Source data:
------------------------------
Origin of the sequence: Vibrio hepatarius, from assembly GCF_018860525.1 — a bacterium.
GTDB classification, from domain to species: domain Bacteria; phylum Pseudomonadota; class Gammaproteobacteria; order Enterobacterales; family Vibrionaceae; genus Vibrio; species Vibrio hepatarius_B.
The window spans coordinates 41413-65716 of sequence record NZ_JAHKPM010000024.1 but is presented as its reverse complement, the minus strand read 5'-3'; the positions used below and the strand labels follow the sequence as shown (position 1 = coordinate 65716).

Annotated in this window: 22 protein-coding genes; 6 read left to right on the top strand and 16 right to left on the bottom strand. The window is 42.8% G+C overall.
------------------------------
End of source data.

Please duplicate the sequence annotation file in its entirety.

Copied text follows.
Origin of the sequence: Vibrio hepatarius, from assembly GCF_018860525.1 — a bacterium.
GTDB classification, from domain to species: domain Bacteria; phylum Pseudomonadota; class Gammaproteobacteria; order Enterobacterales; family Vibrionaceae; genus Vibrio; species Vibrio hepatarius_B.
The window spans coordinates 41413-65716 of sequence record NZ_JAHKPM010000024.1 but is presented as its reverse complement, the minus strand read 5'-3'; the positions used below and the strand labels follow the sequence as shown (position 1 = coordinate 65716).

Annotated in this window: 22 protein-coding genes; 6 read left to right on the top strand and 16 right to left on the bottom strand. The window is 42.8% G+C overall.